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6 Takeaways From the Groundbreaking Libby Asbestos Trial Verdict

asbestos products

A Montana jury recently ruled against a workers’ compensation insurance company in a groundbreaking asbestos case. The jury held the insurance company responsible for $36.5 million in damages.

This decision was significant for several reasons. It marked an end to the first, bellwether case to move through a special Montana asbestos court. The state created this special court to resolve the hundreds of claims filed against W. R. Grace Co. and its insurer, Maryland Casualty Company. As a result, the verdict previews the stakes for the hundreds of related cases, all of which tie back to an old vermiculite mine in Libby.

What does this say about the other cases?

As the Montana Standard noted, the case does not guarantee that Maryland Casualty will settle other cases. However, the result strengthens the plaintiffs’ positions in those other cases.

The case also serves as a startling example of the ways companies failed or mistreated workers. Here are some of the more notable facts from the trial:

  • The jury awarded $6.5 million as compensatory damages. These address losses like the plaintiff’s medical bills, lower quality of life and pain and suffering. As the report noted, the plaintiff struggles to breathe without an oxygen feed. Even going to the bathroom is a struggle. The jury also awarded $30 million as punitive damages. This means the jury found Maryland Casualty guilty of actual fraud or malice.
  • R. Grace executives had previously avoided criminal charges. Much of the evidence against them had been ruled inadmissible.
  • Asbestos dust was everywhere near the mine. Tests had revealed the dust layered over the ground contained as much as 40 to 80 percent asbestos. OSHA limits workplaces to far less than that. Workplaces should have no more than one-tenth of one of the mineral’s microscopic fibers per cubic centimeter.
  • Despite the dangers, no one cautioned workers about the dust. Instead, workers heard the dust was just a nuisance. And when inspectors found that the dust was of “considerable toxicity,” they shared that information with the management. It never made its way to the workers.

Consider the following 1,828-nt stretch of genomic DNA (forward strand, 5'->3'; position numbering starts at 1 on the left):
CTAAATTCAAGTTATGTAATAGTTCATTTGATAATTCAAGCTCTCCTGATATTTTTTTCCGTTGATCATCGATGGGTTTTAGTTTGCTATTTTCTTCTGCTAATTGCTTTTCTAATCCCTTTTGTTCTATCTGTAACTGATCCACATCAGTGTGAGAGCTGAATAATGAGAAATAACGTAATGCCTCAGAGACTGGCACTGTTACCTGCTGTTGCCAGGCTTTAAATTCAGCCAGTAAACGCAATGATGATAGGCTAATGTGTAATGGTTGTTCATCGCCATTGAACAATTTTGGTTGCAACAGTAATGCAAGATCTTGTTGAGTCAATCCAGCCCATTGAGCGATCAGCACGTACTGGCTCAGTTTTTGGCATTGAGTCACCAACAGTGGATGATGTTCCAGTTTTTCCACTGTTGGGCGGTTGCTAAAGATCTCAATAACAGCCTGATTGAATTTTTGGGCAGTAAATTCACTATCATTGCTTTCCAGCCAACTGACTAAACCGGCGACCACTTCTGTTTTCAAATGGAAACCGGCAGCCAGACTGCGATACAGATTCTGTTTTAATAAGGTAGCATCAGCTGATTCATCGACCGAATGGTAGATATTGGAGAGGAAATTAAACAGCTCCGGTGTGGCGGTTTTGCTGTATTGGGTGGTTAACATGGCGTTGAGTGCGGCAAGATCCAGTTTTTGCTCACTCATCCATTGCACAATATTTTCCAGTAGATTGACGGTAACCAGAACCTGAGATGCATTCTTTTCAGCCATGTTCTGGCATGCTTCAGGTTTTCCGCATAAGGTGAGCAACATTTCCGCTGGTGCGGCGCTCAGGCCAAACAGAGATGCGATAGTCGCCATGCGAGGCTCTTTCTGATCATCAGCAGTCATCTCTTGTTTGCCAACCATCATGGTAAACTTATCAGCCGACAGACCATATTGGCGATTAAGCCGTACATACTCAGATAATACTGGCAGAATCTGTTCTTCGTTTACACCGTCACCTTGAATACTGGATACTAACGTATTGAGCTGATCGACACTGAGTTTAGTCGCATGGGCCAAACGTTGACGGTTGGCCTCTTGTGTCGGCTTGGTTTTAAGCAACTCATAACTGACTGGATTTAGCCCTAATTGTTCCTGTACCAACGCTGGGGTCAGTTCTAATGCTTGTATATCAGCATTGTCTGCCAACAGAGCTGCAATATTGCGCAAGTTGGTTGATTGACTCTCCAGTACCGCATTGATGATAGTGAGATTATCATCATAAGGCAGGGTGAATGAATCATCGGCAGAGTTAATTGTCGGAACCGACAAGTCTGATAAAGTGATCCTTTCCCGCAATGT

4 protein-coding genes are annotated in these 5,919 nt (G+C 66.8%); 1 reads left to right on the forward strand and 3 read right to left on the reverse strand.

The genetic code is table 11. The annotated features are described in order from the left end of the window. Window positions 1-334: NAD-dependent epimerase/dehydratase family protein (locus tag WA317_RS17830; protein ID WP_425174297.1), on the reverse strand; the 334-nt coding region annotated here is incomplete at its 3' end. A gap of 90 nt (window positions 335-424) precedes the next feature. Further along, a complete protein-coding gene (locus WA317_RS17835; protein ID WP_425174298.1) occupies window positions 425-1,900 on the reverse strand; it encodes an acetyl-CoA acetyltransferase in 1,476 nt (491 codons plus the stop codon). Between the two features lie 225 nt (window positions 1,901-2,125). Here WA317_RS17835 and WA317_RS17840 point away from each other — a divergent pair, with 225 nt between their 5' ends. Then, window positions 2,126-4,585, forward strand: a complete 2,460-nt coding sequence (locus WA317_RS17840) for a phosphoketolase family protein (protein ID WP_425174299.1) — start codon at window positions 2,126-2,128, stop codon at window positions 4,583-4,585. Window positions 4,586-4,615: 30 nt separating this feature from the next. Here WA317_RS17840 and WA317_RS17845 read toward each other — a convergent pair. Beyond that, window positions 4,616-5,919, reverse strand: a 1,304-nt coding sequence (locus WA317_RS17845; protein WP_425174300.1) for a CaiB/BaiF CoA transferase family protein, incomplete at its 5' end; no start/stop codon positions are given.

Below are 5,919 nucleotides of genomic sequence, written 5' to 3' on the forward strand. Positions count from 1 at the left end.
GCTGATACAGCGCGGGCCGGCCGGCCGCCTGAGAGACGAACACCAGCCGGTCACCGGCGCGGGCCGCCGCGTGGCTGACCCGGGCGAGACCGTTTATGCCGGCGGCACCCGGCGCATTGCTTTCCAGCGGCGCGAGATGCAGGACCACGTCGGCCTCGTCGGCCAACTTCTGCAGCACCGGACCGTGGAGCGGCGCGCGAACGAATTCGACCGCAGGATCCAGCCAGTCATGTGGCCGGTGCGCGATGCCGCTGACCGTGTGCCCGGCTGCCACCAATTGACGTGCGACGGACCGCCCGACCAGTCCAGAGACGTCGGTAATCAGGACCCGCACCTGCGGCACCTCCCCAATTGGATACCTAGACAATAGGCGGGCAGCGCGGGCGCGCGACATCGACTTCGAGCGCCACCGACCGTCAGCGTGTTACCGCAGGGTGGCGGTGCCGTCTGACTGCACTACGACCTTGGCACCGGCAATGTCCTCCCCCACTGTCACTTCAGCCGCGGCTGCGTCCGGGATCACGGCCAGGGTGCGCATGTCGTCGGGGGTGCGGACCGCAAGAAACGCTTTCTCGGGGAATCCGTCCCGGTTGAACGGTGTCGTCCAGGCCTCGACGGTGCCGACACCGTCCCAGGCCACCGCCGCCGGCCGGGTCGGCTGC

• The workers’ compensation insurance, Maryland Casualty, indicated it was aware of the problem when it recommended that W. R. Grace settle early to keep workers from looking into “the more damaging aspects” of their claims.
  • The question of whether Maryland Casualty could be held responsible had already made its way to the Montana Supreme Court. There, the court unanimously ruled that Maryland Casualty had breached its duties to W. R. Grace Co. employees. Specifically, the insurance company failed to disclose information related to the injured workers’ rights. Instead, it suppressed information and tried to avoid sharing that information with the Montana Industrial Accident Board.

What does this mean for asbestos cases elsewhere?

The verdict isn’t as simple as it looks when you see the $36.5 million award. First, there’s certainly bad news tucked away in the reporting. You have mass human suffering hidden behind the idea of “claims.” You have the fact it took more than 20 years for the first plaintiff to receive his award. And it reminds us of the ways companies repeatedly prioritized profits over people’s lives as they concealed the truth about asbestos exposure.

But, of course, there’s also good news with this verdict. It shows that the justice system can work. Juries can hold giant companies responsible for their bad actions. And it shows that corporate responsibility may run deeper than is visible at a first glance. Here, that responsibility snaked its way back from W. R. Grace Co. to the company’s insurer. But, in this case, the insurance was unable to hide. The plaintiff’s attorneys shone a light on the insurance company’s malice and deceit, and the jury responded.

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